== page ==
1) The game of dominoes remains the world’s most relaxing game. Sure, a nap loosens you up like nothing else can. But suppose you want it all? Let’s say you want to stay awake AND chill out. This is why we play dominoes. Modern dominoes uses black, solid tiles with white dots on them.

2) But back in 1919, the Lithuanian chef, Andrius Balkus, noticed that a square of his Fluffy Curd Cake looked like a gaming tile. Also, the tops of some of the squares seemed similar to each other while different to the rest. His Fluffy Curd CakesTM used the same rules as modern dominoes, But problems arose right away. People argued constantly about what the tops of the squares looked like. Also, game after game ended when hungry players ate the curd squares. We now play dominoes.

 

– Paul De Lancey, The Comic Chef, Ph.D.

My cookbook, Following Good Food Around the World, with its 180 wonderful recipes, my newest novel, Do Lutheran Hunks Eat Mushrooms, a hilarious apocalyptic thriller, and all my other books, are available on amazon.com.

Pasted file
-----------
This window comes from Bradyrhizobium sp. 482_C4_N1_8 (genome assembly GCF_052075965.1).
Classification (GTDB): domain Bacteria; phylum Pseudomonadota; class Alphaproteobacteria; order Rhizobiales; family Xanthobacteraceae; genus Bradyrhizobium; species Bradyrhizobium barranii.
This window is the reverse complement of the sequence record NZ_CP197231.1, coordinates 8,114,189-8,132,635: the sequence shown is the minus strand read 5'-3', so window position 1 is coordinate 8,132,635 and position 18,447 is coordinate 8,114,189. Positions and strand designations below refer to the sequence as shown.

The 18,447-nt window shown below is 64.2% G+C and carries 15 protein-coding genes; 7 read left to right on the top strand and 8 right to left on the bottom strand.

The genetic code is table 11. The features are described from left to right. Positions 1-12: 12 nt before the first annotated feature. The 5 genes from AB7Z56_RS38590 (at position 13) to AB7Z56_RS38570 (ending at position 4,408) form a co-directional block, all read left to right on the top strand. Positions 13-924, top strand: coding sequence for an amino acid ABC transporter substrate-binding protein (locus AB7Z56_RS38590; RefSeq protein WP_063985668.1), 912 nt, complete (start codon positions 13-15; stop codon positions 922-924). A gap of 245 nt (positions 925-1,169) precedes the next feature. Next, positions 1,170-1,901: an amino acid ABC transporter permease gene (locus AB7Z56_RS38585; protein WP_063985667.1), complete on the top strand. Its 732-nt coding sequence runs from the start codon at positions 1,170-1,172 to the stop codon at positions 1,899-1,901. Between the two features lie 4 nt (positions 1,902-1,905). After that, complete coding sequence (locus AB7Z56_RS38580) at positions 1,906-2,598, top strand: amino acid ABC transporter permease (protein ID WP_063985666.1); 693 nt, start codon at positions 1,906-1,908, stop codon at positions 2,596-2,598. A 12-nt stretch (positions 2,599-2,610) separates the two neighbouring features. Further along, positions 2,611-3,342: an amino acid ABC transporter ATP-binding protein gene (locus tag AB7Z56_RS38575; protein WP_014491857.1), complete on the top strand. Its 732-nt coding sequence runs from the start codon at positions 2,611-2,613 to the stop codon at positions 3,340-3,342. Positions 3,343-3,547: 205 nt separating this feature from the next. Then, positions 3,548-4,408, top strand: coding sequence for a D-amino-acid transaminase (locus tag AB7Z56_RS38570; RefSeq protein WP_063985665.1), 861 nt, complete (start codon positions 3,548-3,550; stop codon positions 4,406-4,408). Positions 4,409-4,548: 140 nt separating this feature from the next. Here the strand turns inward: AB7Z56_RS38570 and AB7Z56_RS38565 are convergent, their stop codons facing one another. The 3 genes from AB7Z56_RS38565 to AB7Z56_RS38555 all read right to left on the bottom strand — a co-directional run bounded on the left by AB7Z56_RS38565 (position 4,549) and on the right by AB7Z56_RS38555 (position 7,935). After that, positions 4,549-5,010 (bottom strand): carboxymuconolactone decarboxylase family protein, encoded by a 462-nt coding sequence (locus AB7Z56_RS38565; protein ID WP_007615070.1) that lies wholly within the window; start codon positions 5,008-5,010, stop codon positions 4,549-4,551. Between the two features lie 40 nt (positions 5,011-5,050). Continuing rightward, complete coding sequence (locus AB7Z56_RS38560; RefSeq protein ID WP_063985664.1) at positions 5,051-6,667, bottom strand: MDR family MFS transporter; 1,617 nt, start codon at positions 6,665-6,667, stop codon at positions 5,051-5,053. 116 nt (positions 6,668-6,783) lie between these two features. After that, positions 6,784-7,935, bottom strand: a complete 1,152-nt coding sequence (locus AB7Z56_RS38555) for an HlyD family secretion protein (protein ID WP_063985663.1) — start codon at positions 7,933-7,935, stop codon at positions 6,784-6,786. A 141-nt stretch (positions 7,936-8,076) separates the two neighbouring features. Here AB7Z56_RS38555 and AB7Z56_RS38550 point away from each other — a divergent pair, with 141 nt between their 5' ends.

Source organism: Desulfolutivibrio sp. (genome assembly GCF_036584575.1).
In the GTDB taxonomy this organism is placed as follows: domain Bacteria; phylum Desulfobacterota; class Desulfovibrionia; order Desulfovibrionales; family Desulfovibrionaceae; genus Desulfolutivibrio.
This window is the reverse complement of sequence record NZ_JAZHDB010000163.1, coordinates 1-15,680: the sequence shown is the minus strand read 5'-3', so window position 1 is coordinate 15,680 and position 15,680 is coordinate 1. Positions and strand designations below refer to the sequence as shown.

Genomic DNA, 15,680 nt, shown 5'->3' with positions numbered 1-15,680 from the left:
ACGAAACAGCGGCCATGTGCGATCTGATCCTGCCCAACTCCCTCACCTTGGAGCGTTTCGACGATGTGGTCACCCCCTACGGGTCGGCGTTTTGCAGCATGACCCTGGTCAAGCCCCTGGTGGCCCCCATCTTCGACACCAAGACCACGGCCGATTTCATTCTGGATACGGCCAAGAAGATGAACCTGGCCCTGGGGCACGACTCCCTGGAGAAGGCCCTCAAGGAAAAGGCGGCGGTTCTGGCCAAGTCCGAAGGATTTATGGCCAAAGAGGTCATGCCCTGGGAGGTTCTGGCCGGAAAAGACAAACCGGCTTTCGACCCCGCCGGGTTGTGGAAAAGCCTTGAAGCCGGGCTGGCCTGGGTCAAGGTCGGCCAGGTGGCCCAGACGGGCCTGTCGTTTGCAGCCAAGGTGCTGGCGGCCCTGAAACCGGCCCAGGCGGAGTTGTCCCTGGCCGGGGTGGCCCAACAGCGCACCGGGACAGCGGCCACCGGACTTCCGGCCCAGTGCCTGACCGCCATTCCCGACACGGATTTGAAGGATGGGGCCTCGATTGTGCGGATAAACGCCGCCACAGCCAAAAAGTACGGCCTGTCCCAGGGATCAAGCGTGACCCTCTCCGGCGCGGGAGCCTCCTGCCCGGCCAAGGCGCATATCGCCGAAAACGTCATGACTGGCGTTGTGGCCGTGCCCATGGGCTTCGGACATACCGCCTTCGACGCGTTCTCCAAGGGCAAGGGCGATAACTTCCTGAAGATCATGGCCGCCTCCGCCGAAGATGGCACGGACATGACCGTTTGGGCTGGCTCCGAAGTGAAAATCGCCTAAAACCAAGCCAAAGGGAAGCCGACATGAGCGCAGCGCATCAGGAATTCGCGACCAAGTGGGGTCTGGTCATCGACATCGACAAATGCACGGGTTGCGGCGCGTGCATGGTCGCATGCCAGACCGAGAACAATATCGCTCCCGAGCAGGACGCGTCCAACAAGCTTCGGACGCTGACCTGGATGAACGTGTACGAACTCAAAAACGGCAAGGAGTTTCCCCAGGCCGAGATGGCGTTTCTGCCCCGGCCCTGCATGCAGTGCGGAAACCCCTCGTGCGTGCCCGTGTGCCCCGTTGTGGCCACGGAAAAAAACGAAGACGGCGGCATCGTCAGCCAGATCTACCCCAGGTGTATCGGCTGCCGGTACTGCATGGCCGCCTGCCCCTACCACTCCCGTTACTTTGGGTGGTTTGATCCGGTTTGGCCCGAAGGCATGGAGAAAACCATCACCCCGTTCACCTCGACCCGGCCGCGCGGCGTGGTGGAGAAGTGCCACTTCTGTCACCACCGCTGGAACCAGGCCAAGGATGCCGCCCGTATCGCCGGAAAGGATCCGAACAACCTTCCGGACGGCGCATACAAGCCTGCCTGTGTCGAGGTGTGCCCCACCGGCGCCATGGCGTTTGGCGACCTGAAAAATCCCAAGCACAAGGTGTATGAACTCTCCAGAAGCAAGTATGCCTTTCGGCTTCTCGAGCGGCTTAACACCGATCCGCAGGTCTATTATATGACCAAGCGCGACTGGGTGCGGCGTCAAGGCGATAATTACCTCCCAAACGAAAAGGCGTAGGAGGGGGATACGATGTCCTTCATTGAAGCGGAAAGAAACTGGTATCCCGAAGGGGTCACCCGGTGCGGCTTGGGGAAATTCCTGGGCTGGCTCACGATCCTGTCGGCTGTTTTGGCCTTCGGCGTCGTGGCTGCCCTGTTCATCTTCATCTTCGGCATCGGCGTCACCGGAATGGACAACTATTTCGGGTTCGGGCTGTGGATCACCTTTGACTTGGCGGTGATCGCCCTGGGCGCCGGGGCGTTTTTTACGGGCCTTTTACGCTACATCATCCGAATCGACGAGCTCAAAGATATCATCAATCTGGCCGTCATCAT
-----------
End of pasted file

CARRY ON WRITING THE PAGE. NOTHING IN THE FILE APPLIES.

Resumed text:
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Paul the Liberator

Independence Fireworks

By far, the greatest number of nations achieving independence has occurred in my lifetime. It’s true. You can look it up. I am, of course, rather humbled by this knowledge. I don’t recall having much direct influence on this march to freedom but nevertheless, it has happened concurrently with my existence. I can only surmise that my life has always been a  beacon of hope to people in downtrodden lands.